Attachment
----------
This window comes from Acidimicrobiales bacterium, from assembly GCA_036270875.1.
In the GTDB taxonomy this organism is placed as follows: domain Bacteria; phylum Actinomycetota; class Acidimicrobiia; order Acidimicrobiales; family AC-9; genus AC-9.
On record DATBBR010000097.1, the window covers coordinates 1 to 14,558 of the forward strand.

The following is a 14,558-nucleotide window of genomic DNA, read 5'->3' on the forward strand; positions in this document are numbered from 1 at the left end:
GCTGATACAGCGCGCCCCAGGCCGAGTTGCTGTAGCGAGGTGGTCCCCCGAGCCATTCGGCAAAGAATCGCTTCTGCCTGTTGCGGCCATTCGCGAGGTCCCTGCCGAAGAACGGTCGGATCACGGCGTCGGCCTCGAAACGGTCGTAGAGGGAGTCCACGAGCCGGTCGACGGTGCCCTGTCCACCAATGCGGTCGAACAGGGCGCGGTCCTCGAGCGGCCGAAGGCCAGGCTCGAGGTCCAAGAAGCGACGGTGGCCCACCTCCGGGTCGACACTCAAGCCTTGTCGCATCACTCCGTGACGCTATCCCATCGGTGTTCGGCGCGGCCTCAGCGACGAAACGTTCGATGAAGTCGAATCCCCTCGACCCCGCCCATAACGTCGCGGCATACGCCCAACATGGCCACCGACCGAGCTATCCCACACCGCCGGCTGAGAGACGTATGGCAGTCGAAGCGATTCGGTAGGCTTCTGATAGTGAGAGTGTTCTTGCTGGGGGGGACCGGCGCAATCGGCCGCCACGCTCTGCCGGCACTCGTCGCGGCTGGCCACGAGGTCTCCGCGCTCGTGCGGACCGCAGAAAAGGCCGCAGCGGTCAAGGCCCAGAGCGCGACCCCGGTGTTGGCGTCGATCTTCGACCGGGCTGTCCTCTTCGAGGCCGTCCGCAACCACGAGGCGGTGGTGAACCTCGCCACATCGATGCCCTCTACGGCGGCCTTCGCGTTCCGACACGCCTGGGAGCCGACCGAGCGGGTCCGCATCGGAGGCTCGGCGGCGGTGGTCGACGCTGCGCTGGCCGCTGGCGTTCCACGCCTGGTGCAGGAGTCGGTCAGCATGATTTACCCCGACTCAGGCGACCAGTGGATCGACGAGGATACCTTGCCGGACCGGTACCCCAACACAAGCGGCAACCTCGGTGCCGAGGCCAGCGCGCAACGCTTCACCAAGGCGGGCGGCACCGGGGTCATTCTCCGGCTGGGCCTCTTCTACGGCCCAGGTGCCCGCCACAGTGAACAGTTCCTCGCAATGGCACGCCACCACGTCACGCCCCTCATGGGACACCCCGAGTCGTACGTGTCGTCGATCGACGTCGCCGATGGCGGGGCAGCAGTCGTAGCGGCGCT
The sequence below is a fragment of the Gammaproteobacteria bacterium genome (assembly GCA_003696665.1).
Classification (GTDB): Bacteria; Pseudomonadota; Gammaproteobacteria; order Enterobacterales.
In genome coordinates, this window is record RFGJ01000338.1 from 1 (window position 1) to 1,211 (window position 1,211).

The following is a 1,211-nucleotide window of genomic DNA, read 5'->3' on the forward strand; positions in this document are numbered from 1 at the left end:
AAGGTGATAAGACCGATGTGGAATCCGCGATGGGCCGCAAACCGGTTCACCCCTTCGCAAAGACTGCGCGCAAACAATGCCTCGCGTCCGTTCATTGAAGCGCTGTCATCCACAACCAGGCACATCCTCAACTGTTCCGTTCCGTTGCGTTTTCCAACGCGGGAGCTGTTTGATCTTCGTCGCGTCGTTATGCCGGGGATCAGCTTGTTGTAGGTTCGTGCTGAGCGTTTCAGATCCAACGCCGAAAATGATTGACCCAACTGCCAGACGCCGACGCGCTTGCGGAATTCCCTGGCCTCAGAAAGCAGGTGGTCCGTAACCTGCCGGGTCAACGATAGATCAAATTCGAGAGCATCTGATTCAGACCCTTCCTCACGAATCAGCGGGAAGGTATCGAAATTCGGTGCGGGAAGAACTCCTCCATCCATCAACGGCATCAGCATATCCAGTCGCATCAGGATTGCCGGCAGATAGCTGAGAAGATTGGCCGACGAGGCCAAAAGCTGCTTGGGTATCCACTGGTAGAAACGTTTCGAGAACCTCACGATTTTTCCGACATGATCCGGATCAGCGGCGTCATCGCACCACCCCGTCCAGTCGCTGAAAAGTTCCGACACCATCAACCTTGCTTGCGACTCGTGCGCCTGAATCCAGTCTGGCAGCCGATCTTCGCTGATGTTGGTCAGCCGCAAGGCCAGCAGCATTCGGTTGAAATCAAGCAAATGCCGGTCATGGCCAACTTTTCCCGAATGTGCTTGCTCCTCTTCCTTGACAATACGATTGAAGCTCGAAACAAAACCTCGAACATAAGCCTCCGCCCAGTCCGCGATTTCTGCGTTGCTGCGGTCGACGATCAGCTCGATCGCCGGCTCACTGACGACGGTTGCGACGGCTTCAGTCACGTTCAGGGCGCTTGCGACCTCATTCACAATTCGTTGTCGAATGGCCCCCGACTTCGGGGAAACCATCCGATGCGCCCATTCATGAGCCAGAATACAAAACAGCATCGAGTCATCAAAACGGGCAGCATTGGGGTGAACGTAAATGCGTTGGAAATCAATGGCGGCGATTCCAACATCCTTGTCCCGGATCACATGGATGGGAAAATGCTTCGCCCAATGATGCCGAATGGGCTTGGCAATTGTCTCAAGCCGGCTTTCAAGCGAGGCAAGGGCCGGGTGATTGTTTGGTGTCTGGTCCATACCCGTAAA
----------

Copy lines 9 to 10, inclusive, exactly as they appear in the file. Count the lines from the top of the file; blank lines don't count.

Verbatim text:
The following is a 1,211-nucleotide window of genomic DNA, read 5'->3' on the forward strand; positions in this document are numbered from 1 at the left end:
AAGGTGATAAGACCGATGTGGAATCCGCGATGGGCCGCAAACCGGTTCACCCCTTCGCAAAGACTGCGCGCAAACAATGCCTCGCGTCCGTTCATTGAAGCGCTGTCATCCACAACCAGGCACATCCTCAACTGTTCCGTTCCGTTGCGTTTTCCAACGCGGGAGCTGTTTGATCTTCGTCGCGTCGTTATGCCGGGGATCAGCTTGTTGTAGGTTCGTGCTGAGCGTTTCAGATCCAACGCCGAAAATGATTGACCCAACTGCCAGACGCCGACGCGCTTGCGGAATTCCCTGGCCTCAGAAAGCAGGTGGTCCGTAACCTGCCGGGTCAACGATAGATCAAATTCGAGAGCATCTGATTCAGACCCTTCCTCACGAATCAGCGGGAAGGTATCGAAATTCGGTGCGGGAAGAACTCCTCCATCCATCAACGGCATCAGCATATCCAGTCGCATCAGGATTGCCGGCAGATAGCTGAGAAGATTGGCCGACGAGGCCAAAAGCTGCTTGGGTATCCACTGGTAGAAACGTTTCGAGAACCTCACGATTTTTCCGACATGATCCGGATCAGCGGCGTCATCGCACCACCCCGTCCAGTCGCTGAAAAGTTCCGACACCATCAACCTTGCTTGCGACTCGTGCGCCTGAATCCAGTCTGGCAGCCGATCTTCGCTGATGTTGGTCAGCCGCAAGGCCAGCAGCATTCGGTTGAAATCAAGCAAATGCCGGTCATGGCCAACTTTTCCCGAATGTGCTTGCTCCTCTTCCTTGACAATACGATTGAAGCTCGAAACAAAACCTCGAACATAAGCCTCCGCCCAGTCCGCGATTTCTGCGTTGCTGCGGTCGACGATCAGCTCGATCGCCGGCTCACTGACGACGGTTGCGACGGCTTCAGTCACGTTCAGGGCGCTTGCGACCTCATTCACAATTCGTTGTCGAATGGCCCCCGACTTCGGGGAAACCATCCGATGCGCCCATTCATGAGCCAGAATACAAAACAGCATCGAGTCATCAAAACGGGCAGCATTGGGGTGAACGTAAATGCGTTGGAAATCAATGGCGGCGATTCCAACATCCTTGTCCCGGATCACATGGATGGGAAAATGCTTCGCCCAATGATGCCGAATGGGCTTGGCAATTGTCTCAAGCCGGCTTTCAAGCGAGGCAAGGGCCGGGTGATTGTTTGGTGTCTGGTCCATACCCGTAAA